Audio On Videotape

Back in 1987, TV Technology published an article that briefly traced the historical evolution of audio recording on videotape formats, and held that audio was clearly subordinate to video in early VTR designs.
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Back in 1987, TV Technology published an article that briefly traced the historical evolution of audio recording on videotape formats, and held that audio was clearly subordinate to video in early VTR designs. The first professional videotape format, two-inch quad, had but one broadcast-quality audio track, and its distortion, noise and frequency-response properties could be characterized as less than salutary.

When BTSC stereo television broadcasting became a reality in the mid-80's, audio in television broadcasting plants, as well as in television sets, received much-needed attention and improvement.

There were, at that time, a certain number of two-inch quad machines still in service. Most of these were of the cartridge variety, such as the venerable RCA TCR-100 and the Ampex ACR-25, which were principally used for playback of commercials, and, on particular cable networks, music videos.

These applications generated the need to modify these machines so that they could record and play back stereo sound. In the case of the TCR-100, at least, this was mainly accomplished by splitting the single audio track into two narrower tracks. The oldest professional video recording format was made to accommodate stereo sound this way.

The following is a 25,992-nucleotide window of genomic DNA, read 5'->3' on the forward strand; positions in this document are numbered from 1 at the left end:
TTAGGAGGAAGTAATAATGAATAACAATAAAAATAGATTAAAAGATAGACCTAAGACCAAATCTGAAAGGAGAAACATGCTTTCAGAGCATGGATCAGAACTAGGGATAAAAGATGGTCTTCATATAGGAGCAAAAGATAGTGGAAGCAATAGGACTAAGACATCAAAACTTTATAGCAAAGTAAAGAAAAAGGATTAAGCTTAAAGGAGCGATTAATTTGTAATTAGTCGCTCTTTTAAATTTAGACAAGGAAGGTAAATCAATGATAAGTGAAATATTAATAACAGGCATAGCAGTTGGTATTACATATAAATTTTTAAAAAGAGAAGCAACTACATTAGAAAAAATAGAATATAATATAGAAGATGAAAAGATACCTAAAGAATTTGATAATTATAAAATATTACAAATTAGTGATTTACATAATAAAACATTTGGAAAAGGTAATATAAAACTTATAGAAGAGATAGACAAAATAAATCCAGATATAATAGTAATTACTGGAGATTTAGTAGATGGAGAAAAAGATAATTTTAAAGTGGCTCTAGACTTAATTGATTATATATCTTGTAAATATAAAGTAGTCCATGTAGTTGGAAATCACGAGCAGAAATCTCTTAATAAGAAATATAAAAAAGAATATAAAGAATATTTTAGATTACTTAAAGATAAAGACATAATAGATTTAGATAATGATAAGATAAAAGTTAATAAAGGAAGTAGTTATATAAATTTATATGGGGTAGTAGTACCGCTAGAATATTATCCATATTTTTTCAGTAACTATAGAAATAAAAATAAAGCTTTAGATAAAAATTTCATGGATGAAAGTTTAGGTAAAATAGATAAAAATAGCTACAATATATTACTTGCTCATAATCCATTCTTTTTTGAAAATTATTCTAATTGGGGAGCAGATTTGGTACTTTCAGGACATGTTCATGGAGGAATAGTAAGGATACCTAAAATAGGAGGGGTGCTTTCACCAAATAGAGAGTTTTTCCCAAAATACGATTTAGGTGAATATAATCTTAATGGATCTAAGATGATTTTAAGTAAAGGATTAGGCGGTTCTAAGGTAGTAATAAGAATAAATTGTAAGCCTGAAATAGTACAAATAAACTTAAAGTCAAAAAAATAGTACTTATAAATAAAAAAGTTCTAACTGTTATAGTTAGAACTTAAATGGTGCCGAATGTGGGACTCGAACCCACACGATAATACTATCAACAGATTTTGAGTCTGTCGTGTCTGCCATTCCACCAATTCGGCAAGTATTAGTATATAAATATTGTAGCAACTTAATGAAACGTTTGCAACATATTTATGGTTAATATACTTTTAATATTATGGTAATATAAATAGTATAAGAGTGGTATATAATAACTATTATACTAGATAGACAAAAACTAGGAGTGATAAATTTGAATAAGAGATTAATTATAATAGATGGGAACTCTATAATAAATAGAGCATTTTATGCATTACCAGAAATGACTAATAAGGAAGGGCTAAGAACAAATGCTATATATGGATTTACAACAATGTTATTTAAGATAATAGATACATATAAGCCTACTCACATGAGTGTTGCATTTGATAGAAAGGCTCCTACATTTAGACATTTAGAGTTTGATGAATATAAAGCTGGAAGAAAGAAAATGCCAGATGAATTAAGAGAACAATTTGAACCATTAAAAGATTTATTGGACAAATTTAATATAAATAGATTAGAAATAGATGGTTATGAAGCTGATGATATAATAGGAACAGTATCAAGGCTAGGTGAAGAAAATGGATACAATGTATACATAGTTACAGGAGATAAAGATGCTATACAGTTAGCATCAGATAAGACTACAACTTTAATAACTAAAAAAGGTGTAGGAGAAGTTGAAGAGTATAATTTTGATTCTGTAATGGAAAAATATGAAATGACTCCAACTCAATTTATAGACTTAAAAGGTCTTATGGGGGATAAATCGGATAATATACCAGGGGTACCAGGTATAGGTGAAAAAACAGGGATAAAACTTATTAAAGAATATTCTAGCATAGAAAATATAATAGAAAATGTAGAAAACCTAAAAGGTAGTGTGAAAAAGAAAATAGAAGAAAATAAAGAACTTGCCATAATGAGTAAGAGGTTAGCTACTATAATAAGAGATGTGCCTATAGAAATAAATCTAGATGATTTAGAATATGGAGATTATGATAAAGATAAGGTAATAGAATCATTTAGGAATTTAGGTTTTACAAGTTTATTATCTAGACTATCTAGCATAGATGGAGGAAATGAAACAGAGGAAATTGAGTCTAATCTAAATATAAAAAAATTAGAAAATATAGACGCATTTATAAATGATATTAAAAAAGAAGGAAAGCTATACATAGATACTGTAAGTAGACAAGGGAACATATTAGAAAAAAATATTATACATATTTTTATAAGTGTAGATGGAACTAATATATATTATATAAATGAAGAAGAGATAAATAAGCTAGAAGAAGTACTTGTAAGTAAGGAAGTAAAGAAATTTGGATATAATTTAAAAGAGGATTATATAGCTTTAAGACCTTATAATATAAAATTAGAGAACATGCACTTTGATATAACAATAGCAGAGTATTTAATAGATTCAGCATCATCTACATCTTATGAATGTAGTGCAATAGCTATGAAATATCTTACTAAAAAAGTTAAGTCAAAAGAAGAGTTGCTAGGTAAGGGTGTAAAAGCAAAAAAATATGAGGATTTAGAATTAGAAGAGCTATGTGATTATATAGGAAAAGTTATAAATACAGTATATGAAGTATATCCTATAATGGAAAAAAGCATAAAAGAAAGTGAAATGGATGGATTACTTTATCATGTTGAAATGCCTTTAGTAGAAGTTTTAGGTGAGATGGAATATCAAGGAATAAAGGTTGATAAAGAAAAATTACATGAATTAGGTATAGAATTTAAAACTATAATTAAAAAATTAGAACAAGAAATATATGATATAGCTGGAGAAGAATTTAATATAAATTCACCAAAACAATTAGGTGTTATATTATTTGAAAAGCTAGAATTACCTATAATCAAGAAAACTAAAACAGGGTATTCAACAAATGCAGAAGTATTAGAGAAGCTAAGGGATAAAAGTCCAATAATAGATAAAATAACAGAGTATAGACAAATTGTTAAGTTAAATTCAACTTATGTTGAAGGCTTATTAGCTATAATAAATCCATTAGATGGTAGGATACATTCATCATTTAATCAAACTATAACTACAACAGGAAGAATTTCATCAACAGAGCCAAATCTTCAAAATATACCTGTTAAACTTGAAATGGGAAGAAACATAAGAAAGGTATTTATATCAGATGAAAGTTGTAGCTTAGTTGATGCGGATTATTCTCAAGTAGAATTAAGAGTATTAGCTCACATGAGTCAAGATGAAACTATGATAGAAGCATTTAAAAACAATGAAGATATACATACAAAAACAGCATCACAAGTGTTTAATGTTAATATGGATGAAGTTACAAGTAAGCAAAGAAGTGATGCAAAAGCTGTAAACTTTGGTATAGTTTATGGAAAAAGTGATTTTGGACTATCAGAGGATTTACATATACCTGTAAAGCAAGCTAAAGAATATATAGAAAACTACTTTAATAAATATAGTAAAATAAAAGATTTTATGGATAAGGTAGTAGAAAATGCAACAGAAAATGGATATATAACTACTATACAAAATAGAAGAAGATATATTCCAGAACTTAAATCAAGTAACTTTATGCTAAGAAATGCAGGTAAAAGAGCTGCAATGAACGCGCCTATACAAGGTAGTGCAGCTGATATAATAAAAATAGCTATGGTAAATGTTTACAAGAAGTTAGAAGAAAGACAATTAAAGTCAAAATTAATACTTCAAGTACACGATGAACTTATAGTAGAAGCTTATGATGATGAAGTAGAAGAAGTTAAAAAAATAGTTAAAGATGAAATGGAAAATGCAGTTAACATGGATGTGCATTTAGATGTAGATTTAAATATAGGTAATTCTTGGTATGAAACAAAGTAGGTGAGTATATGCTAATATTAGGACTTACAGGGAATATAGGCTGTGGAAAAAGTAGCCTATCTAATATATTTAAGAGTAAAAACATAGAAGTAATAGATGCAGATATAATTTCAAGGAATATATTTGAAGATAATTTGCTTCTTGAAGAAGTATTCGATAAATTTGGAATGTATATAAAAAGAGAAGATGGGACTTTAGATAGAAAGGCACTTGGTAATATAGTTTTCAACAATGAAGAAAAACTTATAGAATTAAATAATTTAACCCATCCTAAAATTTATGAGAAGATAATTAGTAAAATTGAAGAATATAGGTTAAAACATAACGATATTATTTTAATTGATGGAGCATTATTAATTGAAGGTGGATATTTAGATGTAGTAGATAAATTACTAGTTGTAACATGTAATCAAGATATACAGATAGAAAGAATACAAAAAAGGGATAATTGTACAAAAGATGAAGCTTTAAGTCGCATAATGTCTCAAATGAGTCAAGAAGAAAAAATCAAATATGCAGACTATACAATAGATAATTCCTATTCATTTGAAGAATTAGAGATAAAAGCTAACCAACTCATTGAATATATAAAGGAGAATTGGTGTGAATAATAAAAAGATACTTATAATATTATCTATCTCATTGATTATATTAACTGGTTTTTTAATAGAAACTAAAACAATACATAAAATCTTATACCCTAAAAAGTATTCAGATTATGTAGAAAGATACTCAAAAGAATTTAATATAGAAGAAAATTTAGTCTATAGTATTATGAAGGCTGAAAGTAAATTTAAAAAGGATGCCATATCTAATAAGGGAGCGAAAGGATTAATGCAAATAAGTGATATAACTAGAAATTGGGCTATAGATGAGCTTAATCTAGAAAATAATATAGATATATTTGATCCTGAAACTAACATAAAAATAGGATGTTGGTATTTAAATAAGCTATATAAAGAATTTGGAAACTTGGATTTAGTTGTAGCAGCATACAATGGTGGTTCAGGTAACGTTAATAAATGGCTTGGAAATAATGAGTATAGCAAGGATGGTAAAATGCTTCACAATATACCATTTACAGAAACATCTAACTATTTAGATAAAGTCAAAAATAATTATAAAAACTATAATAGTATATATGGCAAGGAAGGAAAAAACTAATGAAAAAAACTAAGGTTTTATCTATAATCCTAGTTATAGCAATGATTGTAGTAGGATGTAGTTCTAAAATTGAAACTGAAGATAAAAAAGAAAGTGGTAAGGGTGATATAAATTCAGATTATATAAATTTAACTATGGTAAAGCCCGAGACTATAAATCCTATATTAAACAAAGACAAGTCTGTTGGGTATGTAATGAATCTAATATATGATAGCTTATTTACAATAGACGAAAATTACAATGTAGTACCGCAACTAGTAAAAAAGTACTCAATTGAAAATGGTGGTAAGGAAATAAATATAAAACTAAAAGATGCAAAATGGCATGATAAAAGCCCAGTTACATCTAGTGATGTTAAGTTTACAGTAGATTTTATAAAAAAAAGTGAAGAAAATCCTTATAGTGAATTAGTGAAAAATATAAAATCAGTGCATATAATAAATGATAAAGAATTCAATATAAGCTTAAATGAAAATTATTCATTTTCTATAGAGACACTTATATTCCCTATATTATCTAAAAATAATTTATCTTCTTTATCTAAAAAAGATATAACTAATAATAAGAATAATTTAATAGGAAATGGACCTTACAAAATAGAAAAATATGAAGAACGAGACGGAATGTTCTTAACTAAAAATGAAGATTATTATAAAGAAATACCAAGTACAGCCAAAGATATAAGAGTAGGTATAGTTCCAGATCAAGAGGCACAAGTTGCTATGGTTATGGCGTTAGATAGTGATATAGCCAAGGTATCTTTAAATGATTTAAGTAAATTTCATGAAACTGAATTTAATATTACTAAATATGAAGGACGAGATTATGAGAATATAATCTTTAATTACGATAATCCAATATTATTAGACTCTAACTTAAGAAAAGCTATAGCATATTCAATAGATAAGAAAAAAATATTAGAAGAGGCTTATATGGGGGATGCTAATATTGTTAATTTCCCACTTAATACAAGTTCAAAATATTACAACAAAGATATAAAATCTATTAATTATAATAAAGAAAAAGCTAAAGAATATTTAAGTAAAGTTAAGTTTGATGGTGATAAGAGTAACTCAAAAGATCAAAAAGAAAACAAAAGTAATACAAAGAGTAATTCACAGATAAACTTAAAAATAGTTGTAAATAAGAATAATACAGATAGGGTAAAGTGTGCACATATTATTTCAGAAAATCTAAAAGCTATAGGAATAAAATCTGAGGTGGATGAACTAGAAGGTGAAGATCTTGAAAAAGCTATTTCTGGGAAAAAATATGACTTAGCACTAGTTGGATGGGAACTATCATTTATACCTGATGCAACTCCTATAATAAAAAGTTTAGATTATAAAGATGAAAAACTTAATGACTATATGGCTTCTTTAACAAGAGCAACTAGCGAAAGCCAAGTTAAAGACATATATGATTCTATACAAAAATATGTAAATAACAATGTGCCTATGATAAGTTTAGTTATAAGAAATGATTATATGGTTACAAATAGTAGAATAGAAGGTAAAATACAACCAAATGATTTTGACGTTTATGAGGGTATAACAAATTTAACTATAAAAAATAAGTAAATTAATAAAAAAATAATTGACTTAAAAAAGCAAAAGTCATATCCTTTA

The three-quarter inch U-Matic tape format had two audio tracks, but the tracks were not designed to be stereo, and their fidelity is worthy of no more than a passing mention.

The workhorse one-inch "Type C" format, which replaced two-inch as the broadcast standard, featured three audio tracks. Two were well-matched in performance and suitable for stereo. The third, typically used to record longitudinal timecode, was of lesser quality and was not designed to be used as one of a stereo pair.

The audio tracks of one-inch machines demonstrated improvements in signal-to-noise ratio and distortion over the two-inch predecessors; audio performance potential was subsequently enhanced with aftermarket audio noise reduction, either outboard or incorporated into audio-circuit assemblies that could be retrofitted to certain one-inch machines.

One-inch Type C machines with digital audio tracks appeared in the marketplace late in the format's lifespan, but not a great many of those were ever sold. By the time digital audio enhancement arrived on the scene, one-inch machines were being replaced with the next generation of video recording equipment.

HALF-INCH COMPONENT

The half-inch, component video formats that augmented or replaced one-inch machines in many installations, such as Beta and M-II, featured additional forward steps in the audio realm, albeit not without some compromises. Both Beta and M-II incorporated four audio tracks, but they were in the form of two matched pairs, not four identical tracks.